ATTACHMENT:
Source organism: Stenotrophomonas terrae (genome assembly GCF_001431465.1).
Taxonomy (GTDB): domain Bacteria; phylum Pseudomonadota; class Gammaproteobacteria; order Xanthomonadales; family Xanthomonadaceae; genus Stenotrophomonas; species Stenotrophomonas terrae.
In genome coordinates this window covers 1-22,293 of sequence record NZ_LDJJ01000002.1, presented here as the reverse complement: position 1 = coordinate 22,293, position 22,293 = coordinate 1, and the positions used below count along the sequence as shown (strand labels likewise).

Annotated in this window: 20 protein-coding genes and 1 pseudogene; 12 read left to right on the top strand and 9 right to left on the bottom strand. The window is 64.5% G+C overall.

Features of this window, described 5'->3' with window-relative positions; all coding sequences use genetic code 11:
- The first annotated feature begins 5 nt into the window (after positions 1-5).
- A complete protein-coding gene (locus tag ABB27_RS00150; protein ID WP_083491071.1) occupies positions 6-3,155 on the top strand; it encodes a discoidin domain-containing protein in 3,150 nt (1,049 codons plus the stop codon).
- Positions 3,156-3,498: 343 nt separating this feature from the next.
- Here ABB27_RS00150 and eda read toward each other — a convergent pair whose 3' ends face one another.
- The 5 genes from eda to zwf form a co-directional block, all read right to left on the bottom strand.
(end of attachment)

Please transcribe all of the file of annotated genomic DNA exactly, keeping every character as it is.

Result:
Source organism: Stenotrophomonas terrae (genome assembly GCF_001431465.1).
Taxonomy (GTDB): domain Bacteria; phylum Pseudomonadota; class Gammaproteobacteria; order Xanthomonadales; family Xanthomonadaceae; genus Stenotrophomonas; species Stenotrophomonas terrae.
In genome coordinates this window covers 1-22,293 of sequence record NZ_LDJJ01000002.1, presented here as the reverse complement: position 1 = coordinate 22,293, position 22,293 = coordinate 1, and the positions used below count along the sequence as shown (strand labels likewise).

Annotated in this window: 20 protein-coding genes and 1 pseudogene; 12 read left to right on the top strand and 9 right to left on the bottom strand. The window is 64.5% G+C overall.

Features of this window, described 5'->3' with window-relative positions; all coding sequences use genetic code 11:
- The first annotated feature begins 5 nt into the window (after positions 1-5).
- A complete protein-coding gene (locus tag ABB27_RS00150; protein ID WP_083491071.1) occupies positions 6-3,155 on the top strand; it encodes a discoidin domain-containing protein in 3,150 nt (1,049 codons plus the stop codon).
- Positions 3,156-3,498: 343 nt separating this feature from the next.
- Here ABB27_RS00150 and eda read toward each other — a convergent pair whose 3' ends face one another.
- The 5 genes from eda to zwf form a co-directional block, all read right to left on the bottom strand.